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How does shopping for a mortgage online differ from getting one from a bank? Let us count the ways...


Well, to begin with, you can comparison shop several loans at once, without a great deal of effort. This is similar to the services that a mortgage broker might offer you -- but you get to do it without leaving home. In addition, because it's on the Internet and laid out neatly, you can more easily compare apples to apples. This is more difficult when you're going from bank loan officer A to bank loan officer B.

You can do it whenever you want, even in the dead of night (if you should be so inclined). Since you have a wide range to choose from, you're not limited by the mortgages from one particular bank.

You may like the impersonal nature of the inquiry: You don't have to go and stare across the table at a loan officer.


You don't get to go and stare across the table at a loan officer. That is, you may find it a bit impersonal for your taste.

Similarly, if you're not comfortable using the Web, you probably won't be comfortable exploring mortgages by clicking hither and yon. If need be, though, we gently suggest you find someone who's Web-savvy to give you hand -- if only to arm yourself with information for the moment you go in to your local bank or mortgage broker's office.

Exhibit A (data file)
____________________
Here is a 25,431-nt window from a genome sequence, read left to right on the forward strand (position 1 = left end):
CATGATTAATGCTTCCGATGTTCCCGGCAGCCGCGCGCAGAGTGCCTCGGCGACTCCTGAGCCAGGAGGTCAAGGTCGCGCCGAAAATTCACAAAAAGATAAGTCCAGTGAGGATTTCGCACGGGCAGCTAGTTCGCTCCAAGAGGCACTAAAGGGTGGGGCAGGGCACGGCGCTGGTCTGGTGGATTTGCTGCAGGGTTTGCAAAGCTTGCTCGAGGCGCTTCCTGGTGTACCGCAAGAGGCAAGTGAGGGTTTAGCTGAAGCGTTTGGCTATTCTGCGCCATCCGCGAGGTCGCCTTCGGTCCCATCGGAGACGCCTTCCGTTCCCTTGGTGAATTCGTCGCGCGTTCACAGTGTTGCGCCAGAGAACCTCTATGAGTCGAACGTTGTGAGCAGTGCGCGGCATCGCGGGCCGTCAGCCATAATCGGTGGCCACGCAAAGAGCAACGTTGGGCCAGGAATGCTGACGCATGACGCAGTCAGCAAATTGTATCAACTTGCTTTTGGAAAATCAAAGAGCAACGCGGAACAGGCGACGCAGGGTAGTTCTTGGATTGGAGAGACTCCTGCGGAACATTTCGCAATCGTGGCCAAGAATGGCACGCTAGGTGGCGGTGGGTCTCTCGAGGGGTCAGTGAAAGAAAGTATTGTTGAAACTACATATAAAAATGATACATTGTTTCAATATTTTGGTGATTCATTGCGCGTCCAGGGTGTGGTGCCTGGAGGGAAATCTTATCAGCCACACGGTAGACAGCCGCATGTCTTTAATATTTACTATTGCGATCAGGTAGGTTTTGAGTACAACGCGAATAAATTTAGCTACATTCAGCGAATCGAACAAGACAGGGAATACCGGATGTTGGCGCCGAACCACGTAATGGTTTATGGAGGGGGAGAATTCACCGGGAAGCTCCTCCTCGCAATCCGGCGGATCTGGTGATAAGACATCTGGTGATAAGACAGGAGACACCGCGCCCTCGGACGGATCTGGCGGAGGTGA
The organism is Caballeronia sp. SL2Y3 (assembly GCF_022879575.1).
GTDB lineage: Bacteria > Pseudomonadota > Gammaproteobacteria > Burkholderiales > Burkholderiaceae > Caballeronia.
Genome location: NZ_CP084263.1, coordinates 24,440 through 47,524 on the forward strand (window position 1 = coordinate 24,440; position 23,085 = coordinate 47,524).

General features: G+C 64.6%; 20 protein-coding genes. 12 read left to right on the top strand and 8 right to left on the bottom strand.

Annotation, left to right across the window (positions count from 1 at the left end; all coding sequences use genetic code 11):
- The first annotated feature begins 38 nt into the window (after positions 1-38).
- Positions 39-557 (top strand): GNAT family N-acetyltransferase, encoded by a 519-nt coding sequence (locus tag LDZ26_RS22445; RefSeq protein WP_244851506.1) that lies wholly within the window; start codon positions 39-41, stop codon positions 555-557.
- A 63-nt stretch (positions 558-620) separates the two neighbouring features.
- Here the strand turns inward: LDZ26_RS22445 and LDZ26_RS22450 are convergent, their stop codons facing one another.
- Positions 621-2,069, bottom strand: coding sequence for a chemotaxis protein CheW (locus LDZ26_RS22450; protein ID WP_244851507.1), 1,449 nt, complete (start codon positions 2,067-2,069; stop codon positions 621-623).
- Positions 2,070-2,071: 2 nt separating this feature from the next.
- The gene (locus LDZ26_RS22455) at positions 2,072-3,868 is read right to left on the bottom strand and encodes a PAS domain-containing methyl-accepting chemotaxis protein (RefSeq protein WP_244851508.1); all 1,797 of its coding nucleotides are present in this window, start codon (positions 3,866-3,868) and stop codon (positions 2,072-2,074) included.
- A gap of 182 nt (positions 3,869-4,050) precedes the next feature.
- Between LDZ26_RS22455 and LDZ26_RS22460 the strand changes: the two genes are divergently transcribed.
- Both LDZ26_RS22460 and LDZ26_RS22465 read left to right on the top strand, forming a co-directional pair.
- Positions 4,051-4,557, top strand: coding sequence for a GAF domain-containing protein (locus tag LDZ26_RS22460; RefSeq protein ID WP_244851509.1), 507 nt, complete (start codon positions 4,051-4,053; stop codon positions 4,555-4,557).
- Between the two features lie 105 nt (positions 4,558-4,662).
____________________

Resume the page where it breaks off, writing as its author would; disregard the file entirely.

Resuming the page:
If you have special circumstances, either related to you personally or to the specific kind of loan you might need to have tailor-made, you're probably better off speaking to a real live human being. Keep in mind, though, that most online loan aggregators have personal representatives who will work with you over the phone. It's just that they may not be as experienced in more complicated loan situations.

Things to Watch Out For

These tools, as you might say to your five-year-old when she starts flicking the light switch on and off, "are not a toy." In fact, you don't want to comparison-shop just for fun. Each time you give an online lender your social security number, they may do a credit check. And if that happens repeatedly, you may be harming your credit rating. That's because lenders who see that a customer has been applying for a lot of loans may conclude that they're actually in dire straits -- and therefore are a bad credit risk.

Is there a way for you to protect yourself? Yes. Credit scorers will disregard inquiries made within 30 days after you've been given a credit score. Perhaps more importantly, they regard inquiries within any 14-day period as a single inquiry. So, if you want to protect your credit, get your mortgage shopping done within a 14-day period.

Even if you're not ready to apply for a loan right away, these mortgage aggregator websites can be quite useful as information-gathering tools. In most cases, you can get an idea of the rates that might apply to your situation before you enter any personal data. For a more exact quote, you'll have to provide some detailed personal information -- which means they will most likely make an inquiry into your credit rating.